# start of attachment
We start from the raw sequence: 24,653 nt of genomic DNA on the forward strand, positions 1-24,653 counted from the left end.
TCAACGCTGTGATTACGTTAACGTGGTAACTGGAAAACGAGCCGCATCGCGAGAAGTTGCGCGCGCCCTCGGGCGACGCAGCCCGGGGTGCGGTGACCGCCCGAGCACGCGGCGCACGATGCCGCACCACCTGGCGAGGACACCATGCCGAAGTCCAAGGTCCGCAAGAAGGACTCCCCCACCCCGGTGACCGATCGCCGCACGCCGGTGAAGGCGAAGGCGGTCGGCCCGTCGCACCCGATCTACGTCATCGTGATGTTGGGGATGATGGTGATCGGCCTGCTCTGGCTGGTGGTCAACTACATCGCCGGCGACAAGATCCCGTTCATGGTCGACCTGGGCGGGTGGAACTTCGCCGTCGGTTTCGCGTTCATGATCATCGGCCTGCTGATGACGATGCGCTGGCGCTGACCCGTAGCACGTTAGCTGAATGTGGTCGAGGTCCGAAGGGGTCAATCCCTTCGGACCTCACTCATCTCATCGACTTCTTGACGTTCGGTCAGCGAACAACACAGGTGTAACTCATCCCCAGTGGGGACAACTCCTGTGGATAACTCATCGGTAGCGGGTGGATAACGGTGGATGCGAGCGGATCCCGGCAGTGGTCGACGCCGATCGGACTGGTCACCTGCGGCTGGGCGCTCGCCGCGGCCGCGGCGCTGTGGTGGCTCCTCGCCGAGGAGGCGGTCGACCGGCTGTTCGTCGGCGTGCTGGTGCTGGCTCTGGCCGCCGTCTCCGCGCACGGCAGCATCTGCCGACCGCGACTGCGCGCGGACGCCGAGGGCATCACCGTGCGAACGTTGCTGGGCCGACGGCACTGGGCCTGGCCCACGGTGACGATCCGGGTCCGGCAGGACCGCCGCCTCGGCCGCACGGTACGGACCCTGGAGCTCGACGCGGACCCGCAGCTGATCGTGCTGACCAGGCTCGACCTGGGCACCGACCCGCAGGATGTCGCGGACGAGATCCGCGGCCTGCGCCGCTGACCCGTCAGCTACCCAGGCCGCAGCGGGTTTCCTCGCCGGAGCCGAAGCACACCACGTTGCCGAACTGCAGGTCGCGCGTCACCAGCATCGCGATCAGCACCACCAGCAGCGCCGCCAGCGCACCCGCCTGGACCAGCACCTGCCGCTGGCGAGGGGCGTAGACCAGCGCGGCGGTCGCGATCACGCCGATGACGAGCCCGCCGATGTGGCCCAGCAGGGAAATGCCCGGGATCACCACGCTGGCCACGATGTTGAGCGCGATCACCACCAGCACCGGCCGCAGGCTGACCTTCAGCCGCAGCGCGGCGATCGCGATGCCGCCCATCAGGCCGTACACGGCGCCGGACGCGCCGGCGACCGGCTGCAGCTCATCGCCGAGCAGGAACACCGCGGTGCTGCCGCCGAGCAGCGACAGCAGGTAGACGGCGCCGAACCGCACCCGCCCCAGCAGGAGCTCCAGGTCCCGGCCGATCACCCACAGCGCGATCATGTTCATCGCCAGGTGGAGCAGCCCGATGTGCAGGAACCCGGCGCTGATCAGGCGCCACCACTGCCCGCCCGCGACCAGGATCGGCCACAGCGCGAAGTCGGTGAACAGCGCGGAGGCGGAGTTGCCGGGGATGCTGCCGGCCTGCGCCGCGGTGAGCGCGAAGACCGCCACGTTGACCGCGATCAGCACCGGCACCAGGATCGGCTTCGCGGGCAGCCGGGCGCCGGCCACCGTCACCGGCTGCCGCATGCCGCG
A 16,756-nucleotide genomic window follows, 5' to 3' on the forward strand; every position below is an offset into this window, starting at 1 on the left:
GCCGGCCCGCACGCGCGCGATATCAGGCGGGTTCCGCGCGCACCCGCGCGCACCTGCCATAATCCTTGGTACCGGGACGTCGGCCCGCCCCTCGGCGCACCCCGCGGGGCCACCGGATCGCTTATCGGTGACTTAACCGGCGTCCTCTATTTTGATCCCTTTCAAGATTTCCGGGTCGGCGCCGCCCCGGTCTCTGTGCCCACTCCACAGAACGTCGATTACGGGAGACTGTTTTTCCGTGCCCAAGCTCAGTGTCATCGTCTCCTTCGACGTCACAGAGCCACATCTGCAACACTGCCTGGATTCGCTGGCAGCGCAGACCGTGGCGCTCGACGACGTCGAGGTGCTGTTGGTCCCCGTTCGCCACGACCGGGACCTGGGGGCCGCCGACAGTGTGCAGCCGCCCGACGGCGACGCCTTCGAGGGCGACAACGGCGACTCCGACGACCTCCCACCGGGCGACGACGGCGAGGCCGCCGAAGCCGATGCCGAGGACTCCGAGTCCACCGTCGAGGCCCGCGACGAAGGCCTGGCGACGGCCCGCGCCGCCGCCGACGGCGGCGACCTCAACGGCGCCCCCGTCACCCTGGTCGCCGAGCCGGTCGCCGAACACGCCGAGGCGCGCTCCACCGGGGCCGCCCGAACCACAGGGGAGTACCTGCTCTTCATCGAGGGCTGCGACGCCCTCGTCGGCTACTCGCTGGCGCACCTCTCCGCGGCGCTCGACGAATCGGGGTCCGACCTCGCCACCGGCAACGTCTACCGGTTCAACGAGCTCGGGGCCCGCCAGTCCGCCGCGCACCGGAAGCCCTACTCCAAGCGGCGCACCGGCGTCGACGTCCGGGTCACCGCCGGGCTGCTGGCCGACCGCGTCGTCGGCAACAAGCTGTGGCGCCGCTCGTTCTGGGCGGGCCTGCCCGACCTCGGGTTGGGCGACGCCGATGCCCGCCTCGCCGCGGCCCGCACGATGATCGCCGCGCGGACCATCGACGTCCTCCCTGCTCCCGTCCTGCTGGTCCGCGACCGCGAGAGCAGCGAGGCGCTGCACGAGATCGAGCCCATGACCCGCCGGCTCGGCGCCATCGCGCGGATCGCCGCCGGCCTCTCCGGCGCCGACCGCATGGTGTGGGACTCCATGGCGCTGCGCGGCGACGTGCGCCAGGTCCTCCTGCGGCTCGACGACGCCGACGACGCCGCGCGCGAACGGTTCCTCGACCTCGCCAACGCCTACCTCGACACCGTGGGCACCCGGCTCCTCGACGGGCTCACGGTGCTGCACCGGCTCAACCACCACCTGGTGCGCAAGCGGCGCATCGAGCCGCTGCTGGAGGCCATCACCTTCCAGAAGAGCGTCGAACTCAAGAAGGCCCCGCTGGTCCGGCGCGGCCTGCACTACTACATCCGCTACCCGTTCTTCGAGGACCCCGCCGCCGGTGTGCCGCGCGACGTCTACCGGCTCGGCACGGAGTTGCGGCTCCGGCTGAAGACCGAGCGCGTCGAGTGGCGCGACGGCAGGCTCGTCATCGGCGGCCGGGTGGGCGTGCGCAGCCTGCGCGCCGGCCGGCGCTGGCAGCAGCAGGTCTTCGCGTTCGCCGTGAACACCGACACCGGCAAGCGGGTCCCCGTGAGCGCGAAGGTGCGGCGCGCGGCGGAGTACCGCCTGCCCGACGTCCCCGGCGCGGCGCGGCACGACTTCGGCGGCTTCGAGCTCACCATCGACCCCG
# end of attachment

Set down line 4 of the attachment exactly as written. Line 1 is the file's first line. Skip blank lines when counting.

GCCGGCCCGCACGCGCGCGATATCAGGCGGGTTCCGCGCGCACCCGCGCGCACCTGCCATAATCCTTGGTACCGGGACGTCGGCCCGCCCCTCGGCGCACCCCGCGGGGCCACCGGATCGCTTATCGGTGACTTAACCGGCGTCCTCTATTTTGATCCCTTTCAAGATTTCCGGGTCGGCGCCGCCCCGGTCTCTGTGCCCACTCCACAGAACGTCGATTACGGGAGACTGTTTTTCCGTGCCCAAGCTCAGTGTCATCGTCTCCTTCGACGTCACAGAGCCACATCTGCAACACTGCCTGGATTCGCTGGCAGCGCAGACCGTGGCGCTCGACGACGTCGAGGTGCTGTTGGTCCCCGTTCGCCACGACCGGGACCTGGGGGCCGCCGACAGTGTGCAGCCGCCCGACGGCGACGCCTTCGAGGGCGACAACGGCGACTCCGACGACCTCCCACCGGGCGACGACGGCGAGGCCGCCGAAGCCGATGCCGAGGACTCCGAGTCCACCGTCGAGGCCCGCGACGAAGGCCTGGCGACGGCCCGCGCCGCCGCCGACGGCGGCGACCTCAACGGCGCCCCCGTCACCCTGGTCGCCGAGCCGGTCGCCGAACACGCCGAGGCGCGCTCCACCGGGGCCGCCCGAACCACAGGGGAGTACCTGCTCTTCATCGAGGGCTGCGACGCCCTCGTCGGCTACTCGCTGGCGCACCTCTCCGCGGCGCTCGACGAATCGGGGTCCGACCTCGCCACCGGCAACGTCTACCGGTTCAACGAGCTCGGGGCCCGCCAGTCCGCCGCGCACCGGAAGCCCTACTCCAAGCGGCGCACCGGCGTCGACGTCCGGGTCACCGCCGGGCTGCTGGCCGACCGCGTCGTCGGCAACAAGCTGTGGCGCCGCTCGTTCTGGGCGGGCCTGCCCGACCTCGGGTTGGGCGACGCCGATGCCCGCCTCGCCGCGGCCCGCACGATGATCGCCGCGCGGACCATCGACGTCCTCCCTGCTCCCGTCCTGCTGGTCCGCGACCGCGAGAGCAGCGAGGCGCTGCACGAGATCGAGCCCATGACCCGCCGGCTCGGCGCCATCGCGCGGATCGCCGCCGGCCTCTCCGGCGCCGACCGCATGGTGTGGGACTCCATGGCGCTGCGCGGCGACGTGCGCCAGGTCCTCCTGCGGCTCGACGACGCCGACGACGCCGCGCGCGAACGGTTCCTCGACCTCGCCAACGCCTACCTCGACACCGTGGGCACCCGGCTCCTCGACGGGCTCACGGTGCTGCACCGGCTCAACCACCACCTGGTGCGCAAGCGGCGCATCGAGCCGCTGCTGGAGGCCATCACCTTCCAGAAGAGCGTCGAACTCAAGAAGGCCCCGCTGGTCCGGCGCGGCCTGCACTACTACATCCGCTACCCGTTCTTCGAGGACCCCGCCGCCGGTGTGCCGCGCGACGTCTACCGGCTCGGCACGGAGTTGCGGCTCCGGCTGAAGACCGAGCGCGTCGAGTGGCGCGACGGCAGGCTCGTCATCGGCGGCCGGGTGGGCGTGCGCAGCCTGCGCGCCGGCCGGCGCTGGCAGCAGCAGGTCTTCGCGTTCGCCGTGAACACCGACACCGGCAAGCGGGTCCCCGTGAGCGCGAAGGTGCGGCGCGCGGCGGAGTACCGCCTGCCCGACGTCCCCGGCGCGGCGCGGCACGACTTCGGCGGCTTCGAGCTCACCATCGACCCCG